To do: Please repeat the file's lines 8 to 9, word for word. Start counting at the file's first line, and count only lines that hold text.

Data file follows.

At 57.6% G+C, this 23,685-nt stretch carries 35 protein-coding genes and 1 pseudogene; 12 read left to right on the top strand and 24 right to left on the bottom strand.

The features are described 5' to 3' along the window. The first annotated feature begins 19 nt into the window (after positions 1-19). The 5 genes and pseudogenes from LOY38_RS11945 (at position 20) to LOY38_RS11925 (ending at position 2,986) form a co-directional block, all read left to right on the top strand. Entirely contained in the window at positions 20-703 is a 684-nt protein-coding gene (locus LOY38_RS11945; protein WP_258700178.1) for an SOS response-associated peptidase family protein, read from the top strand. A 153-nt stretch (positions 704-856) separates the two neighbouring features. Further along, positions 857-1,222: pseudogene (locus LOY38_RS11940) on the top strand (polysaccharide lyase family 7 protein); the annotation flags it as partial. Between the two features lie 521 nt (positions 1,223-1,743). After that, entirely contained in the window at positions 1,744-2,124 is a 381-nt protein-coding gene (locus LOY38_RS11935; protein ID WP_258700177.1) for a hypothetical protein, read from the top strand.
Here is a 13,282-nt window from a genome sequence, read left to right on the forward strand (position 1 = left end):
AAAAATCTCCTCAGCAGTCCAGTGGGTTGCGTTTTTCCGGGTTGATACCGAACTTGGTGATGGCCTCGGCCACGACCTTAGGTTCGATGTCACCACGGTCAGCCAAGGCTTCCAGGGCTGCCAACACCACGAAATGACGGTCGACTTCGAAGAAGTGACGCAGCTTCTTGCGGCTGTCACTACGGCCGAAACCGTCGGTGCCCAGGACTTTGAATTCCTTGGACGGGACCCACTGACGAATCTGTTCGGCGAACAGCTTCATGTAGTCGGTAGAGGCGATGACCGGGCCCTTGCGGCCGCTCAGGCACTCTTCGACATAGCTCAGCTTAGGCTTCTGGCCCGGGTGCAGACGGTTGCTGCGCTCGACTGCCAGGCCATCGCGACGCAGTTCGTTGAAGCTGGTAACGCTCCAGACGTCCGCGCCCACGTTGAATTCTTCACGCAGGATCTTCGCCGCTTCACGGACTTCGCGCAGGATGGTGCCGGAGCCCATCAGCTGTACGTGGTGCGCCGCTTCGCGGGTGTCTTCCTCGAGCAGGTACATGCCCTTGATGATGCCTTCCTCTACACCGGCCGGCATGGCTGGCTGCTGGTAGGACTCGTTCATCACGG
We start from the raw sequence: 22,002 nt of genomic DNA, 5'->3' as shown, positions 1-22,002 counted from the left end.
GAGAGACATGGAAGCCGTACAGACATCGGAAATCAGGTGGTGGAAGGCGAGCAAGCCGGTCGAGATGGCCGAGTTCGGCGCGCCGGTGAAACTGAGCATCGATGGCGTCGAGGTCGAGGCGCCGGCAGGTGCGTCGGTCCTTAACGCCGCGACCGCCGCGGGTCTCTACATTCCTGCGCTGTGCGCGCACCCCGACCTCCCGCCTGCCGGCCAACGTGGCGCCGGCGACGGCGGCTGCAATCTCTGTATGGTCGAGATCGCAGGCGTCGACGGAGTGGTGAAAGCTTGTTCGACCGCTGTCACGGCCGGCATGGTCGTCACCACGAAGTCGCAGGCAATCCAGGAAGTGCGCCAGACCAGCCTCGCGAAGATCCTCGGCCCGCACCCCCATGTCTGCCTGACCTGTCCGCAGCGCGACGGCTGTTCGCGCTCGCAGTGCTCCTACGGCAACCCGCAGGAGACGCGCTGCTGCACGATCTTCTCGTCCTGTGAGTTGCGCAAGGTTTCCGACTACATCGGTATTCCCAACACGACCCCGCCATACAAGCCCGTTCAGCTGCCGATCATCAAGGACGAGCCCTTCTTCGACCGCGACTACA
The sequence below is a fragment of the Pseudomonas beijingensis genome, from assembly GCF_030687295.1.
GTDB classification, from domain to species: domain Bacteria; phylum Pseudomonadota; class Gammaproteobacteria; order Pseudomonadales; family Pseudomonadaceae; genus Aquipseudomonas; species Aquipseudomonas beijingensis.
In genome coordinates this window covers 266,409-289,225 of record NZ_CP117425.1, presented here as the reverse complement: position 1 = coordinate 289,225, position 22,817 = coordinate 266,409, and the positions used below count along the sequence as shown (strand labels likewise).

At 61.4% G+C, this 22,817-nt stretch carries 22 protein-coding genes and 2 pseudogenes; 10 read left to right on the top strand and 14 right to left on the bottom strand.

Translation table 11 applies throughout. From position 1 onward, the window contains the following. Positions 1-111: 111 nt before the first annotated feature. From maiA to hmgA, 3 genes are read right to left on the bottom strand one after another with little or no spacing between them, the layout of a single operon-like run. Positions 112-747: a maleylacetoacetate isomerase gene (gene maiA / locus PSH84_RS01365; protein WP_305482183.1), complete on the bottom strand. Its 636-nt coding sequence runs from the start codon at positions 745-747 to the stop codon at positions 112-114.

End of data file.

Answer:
GTDB classification, from domain to species: domain Bacteria; phylum Pseudomonadota; class Gammaproteobacteria; order Pseudomonadales; family Pseudomonadaceae; genus Aquipseudomonas; species Aquipseudomonas beijingensis.
In genome coordinates this window covers 266,409-289,225 of record NZ_CP117425.1, presented here as the reverse complement: position 1 = coordinate 289,225, position 22,817 = coordinate 266,409, and the positions used below count along the sequence as shown (strand labels likewise).